Hell or High Water | Film

hell-or-high-water-chris-pine-ben-foster

If the Western is to be a permanent fixture in American cinema, how does it evolve? It can, of course, keep looking back to a time when land was fiercely scrambled for. But what of life in the contemporary westerly United States? With all the flourishing head rushes of climbing on a horse and driving flags into the ground long gone, there are new stories to be told on that same terrain. You can watch Hell or High Water like the crime thriller it certainly is, but you can also see it as a continuation of how people maintain their existence in what remains a desolate and extraordinary part of the world.

In Hell or High Water, brothers Tanner and Toby Howard (Ben Foster and Chris Pine respectively), are mourning the loss of their mother. Though, through very different lenses. On being unable to maintain her mortgage payments during her illness, their mother had been ruthlessly bullied by the bank for cash she didn’t have. Now that she’s gone, the same bank is determined to repossess the family ranch intended for Toby’s partially estranged children and ex-wife. In an attempt to raise the cash and to keep the property in the family, they plot out several small-scale bank robberies in and around the dusty towns of West Texas. In theory, it’s a flawless plan.

The scheme is all fun and games for Tanner, whose foolhardy criminal past provides him with all the knowledge and arrogance needed. For Toby, who just wants to break the cycle of poverty his kids seem destined to carry forward, the entire thing feels wholly unnatural, if still necessary. Despite at least one half of the duo believing they’re committing the perfect crime in paying the bank with their own money, someone’s on their tail. Ranger Hamilton (Jeff Bridges) is inches away from retirement and in the mood for one final jaunt before hanging up his hat. Joined by his long-suffering police partner Alberto (Gil Birmingham), who takes Hamilton’s relentless jibes with astonishing good grace, they head out into the emptiness of the plains in order to second-guess the brothers’ next move.

It’s a strong label to attach to any movie, but Hell or High Water may just be the perfectly balanced film. Not least down to the deliciously understated performances. The chemistry between Foster and Pine is especially attractive. They may live on opposite sides of the tracks, but their familial love for each other shines through. It’s also satisfying to see Chris Pine given the freedom to create his own character away from the well-established franchises he’s most famous for. He has a face made to be moustached and muddied on a big screen. Jeff Bridges is entirely believable as the gravel-voiced authority figure avoiding the rocking chair lifestyle nipping at his heels, though it’s impossible to separate him from the sizzle that occurs when exchanging barbs with Alberto. Gil Birmingham is invaluable here.

The uncredited character in the film is the assaulting Texan landscape. Director David Mackenzie and writer Taylor Sheridan have designed the script and the dizzying overhead camera shots to cuddle around the almost unfathomable wide open spaces and big skies. There are metaphors to be drawn between the Howards' fight against unfeeling corporate America and everyone’s physical insignificance against this sprawling backdrop. With the raw British prison drama Starred Up under his directorial belt, Mackenzie is no stranger to brutal honesty. The way he delivers life in the modern American West, which often appears to be a case of survival rather than good living, brings about a whole different kind of stinging burn. All this is propped up by a chilling original score produced by Nick Cave and Warren Ellis, punctuated by the likes of Colter Wall and Chris Stapleton to drive home the belief that this still is outlaw country.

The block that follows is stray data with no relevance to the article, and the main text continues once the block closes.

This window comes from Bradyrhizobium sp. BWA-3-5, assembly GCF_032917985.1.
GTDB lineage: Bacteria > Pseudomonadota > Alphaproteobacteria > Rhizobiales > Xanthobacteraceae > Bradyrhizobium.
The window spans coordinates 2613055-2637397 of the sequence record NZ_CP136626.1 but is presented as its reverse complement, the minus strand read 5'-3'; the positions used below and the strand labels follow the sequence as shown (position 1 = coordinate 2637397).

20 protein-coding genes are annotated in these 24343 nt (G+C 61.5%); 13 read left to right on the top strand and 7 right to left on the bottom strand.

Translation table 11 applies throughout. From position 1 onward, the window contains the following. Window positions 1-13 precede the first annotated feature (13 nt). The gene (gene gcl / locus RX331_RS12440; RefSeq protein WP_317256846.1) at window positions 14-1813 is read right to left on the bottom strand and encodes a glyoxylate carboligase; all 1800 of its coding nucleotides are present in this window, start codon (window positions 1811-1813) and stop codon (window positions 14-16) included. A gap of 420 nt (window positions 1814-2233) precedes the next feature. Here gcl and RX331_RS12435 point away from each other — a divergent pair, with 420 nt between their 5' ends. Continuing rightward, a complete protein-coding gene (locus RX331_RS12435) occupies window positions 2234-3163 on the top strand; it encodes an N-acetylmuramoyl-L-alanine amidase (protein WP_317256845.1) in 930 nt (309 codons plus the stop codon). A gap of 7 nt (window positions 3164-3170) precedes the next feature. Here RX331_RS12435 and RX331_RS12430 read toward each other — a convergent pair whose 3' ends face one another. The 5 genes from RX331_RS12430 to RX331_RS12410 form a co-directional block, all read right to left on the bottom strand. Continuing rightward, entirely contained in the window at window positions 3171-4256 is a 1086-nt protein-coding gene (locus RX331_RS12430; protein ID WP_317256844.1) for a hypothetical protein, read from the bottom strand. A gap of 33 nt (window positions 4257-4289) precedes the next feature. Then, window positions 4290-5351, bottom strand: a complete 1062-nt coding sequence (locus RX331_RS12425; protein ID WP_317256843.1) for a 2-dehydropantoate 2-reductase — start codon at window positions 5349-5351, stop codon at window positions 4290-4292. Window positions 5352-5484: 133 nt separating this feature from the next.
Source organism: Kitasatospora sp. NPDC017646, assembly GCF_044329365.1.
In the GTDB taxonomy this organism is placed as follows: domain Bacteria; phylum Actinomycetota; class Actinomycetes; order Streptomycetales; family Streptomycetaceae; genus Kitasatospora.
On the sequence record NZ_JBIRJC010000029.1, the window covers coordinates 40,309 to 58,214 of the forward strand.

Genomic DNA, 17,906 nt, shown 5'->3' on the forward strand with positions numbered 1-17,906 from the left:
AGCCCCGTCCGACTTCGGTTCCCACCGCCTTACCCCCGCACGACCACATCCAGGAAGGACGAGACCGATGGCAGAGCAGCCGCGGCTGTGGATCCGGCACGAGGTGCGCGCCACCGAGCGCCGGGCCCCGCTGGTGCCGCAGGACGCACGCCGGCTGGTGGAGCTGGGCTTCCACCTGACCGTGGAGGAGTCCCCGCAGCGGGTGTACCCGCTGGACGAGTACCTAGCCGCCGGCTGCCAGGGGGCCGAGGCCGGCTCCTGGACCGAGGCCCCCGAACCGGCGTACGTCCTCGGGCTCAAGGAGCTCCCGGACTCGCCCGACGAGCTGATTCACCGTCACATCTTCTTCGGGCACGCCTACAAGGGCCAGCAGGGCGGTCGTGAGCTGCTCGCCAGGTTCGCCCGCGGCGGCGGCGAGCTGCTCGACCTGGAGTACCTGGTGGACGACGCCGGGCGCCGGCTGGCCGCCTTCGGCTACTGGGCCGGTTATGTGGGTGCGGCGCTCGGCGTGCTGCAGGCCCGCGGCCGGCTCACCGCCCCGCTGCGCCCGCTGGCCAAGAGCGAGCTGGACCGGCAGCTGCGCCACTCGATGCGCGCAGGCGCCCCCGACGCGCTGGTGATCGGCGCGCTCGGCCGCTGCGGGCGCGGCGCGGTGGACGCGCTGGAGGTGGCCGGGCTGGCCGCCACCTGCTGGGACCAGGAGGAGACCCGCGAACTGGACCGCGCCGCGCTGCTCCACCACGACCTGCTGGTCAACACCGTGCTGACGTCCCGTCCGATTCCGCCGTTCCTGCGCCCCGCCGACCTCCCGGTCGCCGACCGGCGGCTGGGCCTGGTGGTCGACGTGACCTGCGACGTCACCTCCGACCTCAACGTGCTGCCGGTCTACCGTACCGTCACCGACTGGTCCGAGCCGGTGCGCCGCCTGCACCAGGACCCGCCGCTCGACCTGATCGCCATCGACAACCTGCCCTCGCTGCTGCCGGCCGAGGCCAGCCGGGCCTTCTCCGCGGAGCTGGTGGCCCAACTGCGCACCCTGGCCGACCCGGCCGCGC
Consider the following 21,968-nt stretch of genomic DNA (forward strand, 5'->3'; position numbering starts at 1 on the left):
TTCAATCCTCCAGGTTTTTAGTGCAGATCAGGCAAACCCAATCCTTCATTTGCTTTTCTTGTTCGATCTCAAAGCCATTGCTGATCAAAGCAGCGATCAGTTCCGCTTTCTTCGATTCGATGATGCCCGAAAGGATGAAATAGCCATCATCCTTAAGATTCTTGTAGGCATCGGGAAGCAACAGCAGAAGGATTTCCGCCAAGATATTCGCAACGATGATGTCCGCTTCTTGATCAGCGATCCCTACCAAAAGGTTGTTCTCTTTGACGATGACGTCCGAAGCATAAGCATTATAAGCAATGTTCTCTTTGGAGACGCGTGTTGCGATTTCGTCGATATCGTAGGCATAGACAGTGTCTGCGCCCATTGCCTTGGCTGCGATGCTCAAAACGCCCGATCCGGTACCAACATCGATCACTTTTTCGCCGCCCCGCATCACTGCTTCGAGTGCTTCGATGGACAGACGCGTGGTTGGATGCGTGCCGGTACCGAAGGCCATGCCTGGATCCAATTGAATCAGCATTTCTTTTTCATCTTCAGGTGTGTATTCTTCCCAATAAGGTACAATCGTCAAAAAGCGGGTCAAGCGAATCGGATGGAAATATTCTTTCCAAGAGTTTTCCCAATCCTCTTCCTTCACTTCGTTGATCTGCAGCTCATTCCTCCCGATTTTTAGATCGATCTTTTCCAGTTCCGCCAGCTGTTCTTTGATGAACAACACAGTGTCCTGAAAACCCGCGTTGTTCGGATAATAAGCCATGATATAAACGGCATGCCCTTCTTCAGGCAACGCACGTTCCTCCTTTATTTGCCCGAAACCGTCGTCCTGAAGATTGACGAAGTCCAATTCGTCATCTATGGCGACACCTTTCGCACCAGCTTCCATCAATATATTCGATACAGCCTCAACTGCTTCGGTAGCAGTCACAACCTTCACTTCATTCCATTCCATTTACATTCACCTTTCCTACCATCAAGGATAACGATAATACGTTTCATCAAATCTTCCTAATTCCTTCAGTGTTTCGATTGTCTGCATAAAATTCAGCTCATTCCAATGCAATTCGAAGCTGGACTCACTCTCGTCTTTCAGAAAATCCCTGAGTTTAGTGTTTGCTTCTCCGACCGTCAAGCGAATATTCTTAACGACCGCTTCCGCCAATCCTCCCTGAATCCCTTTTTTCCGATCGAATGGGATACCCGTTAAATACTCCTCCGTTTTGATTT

What’s most surprising about Hell or High Water is that it contains a steady stream of humour. There’s no goofiness, but the notion that drama doesn’t operate within a vacuum and that everyday life is made up of as much laughter as it is tragedy fits beautifully around the film. The jokes flow so naturally that the cinema audience laughed out loud in numerous spots. There’s a generous helping of tempered heart on both sides of the story and the carefully placed comedy moments make everyone that much more endearing. All four men and the suspiciously authentic supporting cast are acutely likeable, making for a story where you want everyone to make it out the other side unscathed.

Without a blockbuster promotional budget, this film might run the risk of being overlooked in favour of movies that have the ability to shout louder. Word of mouth is doing it a great service, but it deserves to be at the top of more people’s ‘to-see’ lists. Hell or High Water is powerfully burly without being obnoxious, tender without becoming saccharine. It’s set in a world where every inside pocket holds a gun, where Gadsden flags act as home decor and, fittingly for a fresh take on the classic style, a corner of the world where land ownership still sometimes means more than life itself. It’s a reminder that some Texans’ desire to have their state become a country in its own right may not be as ludicrous as it sounds. It occasionally looks and feels like another planet entirely.

Hell or High Water is showing in UK cinemas nationwide now.